The patriotic coalition of the Turkish opposition parties, whose leaders came together to condemn the coup attempt and support President Recep Tayyip Erdogan, or “democracy,” put themselves in a difficult position. It turns out Turkey doesn’t need elections to know where “the people” are heading.
The story of the coup its planning and tactical failures still remains to be told. We still don’t know how so many commanders and soldiers attempted a coup without the Turkish intelligence services knowing. But one thing is clear: The streets are ruled by supporters of the Erdogan regime, and now all that’s left is to hold an election quickly to take full advantage of the events and rewrite the constitution.
It’s not just the street that’s well under Erdogan’s control, but also the military and police, except for a few battalions that tried to overthrow the government. So much so that it’s doubtful there’s anyone left to cleanse from the top brass.
At issue are some 3,000 judges, prosecutors and senior officials in the justice system alongside around 1,500 soldiers and officers who’ll be dismissed and put on trial. Not that this is anything new in Turkey.
About a year ago, the country was shocked by firings of legal officials who had exposed an enormous corruption scandal in which ministers and their relatives and it seems members of Erdogan’s own family too were involved. The arrest of journalists and the takeover of newspapers and websites is nothing new in Turkey either.
Erdogan didn’t need the coup attempt to take control of the public debate and the legal system, despite what conspiracy theorists might say. The ones who have to do some soul-searching are his political rivals, the opposition chiefs, the businessmen who have suffered under his regime, the journalists and the intellectuals who have felt a steamroller of pressure. Also on this list is the secular public that sees Erdogan as a danger to the nation’s character.
In the past two elections, the opposition failed to constrain Erdogan’s Justice and Development Party or force it to build a coalition with them. And since 2002, when the party won its first sweeping victory, the political and public opposition has had a hard time providing a convincing alternative that can win a majority.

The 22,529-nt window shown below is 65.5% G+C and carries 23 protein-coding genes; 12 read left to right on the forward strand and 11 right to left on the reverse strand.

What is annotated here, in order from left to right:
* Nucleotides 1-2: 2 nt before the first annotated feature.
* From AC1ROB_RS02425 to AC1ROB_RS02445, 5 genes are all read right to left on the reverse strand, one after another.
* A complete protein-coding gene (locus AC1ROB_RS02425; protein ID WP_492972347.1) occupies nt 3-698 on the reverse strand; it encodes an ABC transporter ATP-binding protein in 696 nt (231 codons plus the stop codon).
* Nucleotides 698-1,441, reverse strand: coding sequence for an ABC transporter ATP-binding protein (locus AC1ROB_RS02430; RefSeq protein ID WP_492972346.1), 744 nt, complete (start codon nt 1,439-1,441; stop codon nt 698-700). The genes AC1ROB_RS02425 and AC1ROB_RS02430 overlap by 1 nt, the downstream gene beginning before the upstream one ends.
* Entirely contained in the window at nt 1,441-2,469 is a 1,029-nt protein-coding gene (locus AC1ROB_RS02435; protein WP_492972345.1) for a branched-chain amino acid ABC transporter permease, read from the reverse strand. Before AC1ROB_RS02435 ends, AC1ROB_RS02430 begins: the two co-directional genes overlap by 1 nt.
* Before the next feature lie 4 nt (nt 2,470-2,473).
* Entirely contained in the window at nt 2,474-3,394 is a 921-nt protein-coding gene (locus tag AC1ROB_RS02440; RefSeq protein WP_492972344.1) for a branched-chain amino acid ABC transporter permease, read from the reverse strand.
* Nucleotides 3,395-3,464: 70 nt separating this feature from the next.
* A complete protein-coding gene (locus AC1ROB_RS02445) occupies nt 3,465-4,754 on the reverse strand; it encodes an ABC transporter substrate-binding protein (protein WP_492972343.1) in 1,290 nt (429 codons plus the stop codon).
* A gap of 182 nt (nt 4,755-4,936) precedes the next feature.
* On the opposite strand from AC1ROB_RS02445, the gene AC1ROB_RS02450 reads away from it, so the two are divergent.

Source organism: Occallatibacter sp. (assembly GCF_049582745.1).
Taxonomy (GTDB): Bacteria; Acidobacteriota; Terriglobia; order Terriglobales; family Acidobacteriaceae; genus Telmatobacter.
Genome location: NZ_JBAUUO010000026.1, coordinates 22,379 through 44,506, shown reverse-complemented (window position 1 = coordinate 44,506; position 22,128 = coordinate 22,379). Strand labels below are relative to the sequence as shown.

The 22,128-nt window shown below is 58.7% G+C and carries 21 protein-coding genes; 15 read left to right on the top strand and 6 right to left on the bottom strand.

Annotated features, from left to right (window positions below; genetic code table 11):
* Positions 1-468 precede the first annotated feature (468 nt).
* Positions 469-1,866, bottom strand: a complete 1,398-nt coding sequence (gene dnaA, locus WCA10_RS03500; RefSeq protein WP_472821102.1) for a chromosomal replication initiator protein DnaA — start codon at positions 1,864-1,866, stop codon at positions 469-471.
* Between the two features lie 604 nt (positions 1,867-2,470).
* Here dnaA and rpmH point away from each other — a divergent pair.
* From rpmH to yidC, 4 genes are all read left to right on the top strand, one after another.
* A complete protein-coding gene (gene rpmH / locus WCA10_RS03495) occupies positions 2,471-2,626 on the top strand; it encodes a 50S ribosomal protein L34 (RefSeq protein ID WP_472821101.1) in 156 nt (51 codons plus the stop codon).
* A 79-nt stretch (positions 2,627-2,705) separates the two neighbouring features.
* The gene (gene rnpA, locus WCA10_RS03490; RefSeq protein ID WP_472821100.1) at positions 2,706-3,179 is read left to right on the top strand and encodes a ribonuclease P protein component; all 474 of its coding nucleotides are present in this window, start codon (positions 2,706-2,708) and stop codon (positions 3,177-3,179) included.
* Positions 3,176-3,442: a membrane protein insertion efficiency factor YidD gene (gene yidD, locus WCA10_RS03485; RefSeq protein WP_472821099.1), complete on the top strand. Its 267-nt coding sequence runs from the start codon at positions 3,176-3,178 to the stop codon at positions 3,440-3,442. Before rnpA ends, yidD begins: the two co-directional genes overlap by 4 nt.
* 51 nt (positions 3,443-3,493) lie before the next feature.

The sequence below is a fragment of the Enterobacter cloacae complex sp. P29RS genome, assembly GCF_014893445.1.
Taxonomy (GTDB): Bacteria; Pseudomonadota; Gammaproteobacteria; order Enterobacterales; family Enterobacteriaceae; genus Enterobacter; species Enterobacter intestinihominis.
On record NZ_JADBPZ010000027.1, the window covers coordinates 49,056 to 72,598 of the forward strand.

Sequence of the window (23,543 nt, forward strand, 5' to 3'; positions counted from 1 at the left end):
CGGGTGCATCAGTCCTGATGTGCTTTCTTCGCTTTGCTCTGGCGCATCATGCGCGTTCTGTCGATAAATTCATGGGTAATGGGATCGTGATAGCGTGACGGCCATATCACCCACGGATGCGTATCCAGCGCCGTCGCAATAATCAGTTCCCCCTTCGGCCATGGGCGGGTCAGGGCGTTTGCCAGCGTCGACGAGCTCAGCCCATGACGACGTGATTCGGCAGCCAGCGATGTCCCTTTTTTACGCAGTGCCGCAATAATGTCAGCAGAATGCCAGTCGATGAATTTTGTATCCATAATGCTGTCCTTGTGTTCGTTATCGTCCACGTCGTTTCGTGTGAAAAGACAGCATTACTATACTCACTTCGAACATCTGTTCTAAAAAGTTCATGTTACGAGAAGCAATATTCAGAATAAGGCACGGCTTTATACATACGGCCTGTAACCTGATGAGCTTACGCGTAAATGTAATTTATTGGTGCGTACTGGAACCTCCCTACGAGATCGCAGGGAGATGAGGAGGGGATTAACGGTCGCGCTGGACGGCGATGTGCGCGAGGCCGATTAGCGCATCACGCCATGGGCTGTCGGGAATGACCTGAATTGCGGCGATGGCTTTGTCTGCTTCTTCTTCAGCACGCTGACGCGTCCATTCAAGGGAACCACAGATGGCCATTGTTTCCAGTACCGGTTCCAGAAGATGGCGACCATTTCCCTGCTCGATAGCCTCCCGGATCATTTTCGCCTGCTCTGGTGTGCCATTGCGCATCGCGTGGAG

The coup attempt painted these political rivals into an impossible corner. As supporters of the secular democracy, they in theory should have supported a coup that would remove the man they consider a dictator disguised as an elected president.
But it’s exactly because of their banner of liberal democracy that they can’t support a military coup. Such support would mean cutting themselves off from the patriotic consensus at a time when Turkey is under attack by the Islamic State and Kurdish terrorists.
Quite quickly, Erdogan, Prime Minister Binali Yildirim and other senior party officials managed to paint the conspirators as enemies of the Turkish people, the country and democracy. The media, including outlets that regularly criticize Erdogan, bought this depiction and portrayed the movement of Fethullah Gulen as the force behind the coup attempt. This is the same media recently charged with betraying the homeland, weakening the nation’s foundations and doing the bidding of “outside forces” bent on harming Turkey.
The opposition to the coup attempt in the name of democracy may be a fitting cover, but it would be interesting to see how the opposition leaders would have responded if it had been a military coup in the form Turkey has known over the decades.
If the military leadership had ordered Erdogan to leave his magnificent palace, if the chief of staff had taken over the prime minister’s office and the presidential palace and begun appointing new ministers, it’s possible the public reaction would have been different.
But the minute it became clear that the military didn’t stand behind the conspirators, and especially, when the conspirators appeared to represent a sectional movement with Gulen at its head, it couldn’t be considered representing liberal democracy, despite Gulen’s popularity. Even Erdogan’s political rivals couldn’t have granted the coup public legitimacy.
And this is how, despite the aspiration to remove Erdogan from power, the opposition understood that its support for the attempted coup would quash its legitimacy.
Here lies the difference between the 2013 military takeover in Egypt and the Turkish attempt. Since January 2011, the Egyptian military has been seen as a full partner of the revolutionaries. The military leveraged the protests into a political move and ousted President Hosni Mubarak the same way the same army overthrew President Mohammed Morsi two years later “in the name of the people and for the sake of democracy.”
In Egypt, the liberal movements needed the military’s help to achieve the goal of overthrowing the regime. But as in Turkey, the liberal movements and the secular opposition learned that they weren’t strong enough to handle a well-organized movement such as the Muslim Brotherhood. And in Turkey the opposition was dealing with the Justice and Development Party with its powerful apparatus.
The Turkish military, which was once considered a partner of the liberal and secular public, has become over the past five years a government army, so it can no longer be a partner in revolutions. When this is the new balance of power, Turkey’s liberal movements have no one to provide them with the legitimacy that would let them carry out their political dreams.
The paradox is that even more than in the past, the opposition will now need to prove its patriotism so as not to be considered enemies of democracy, after Erdogan has turned into the icon of Turkish democracy thanks to the conspirators.
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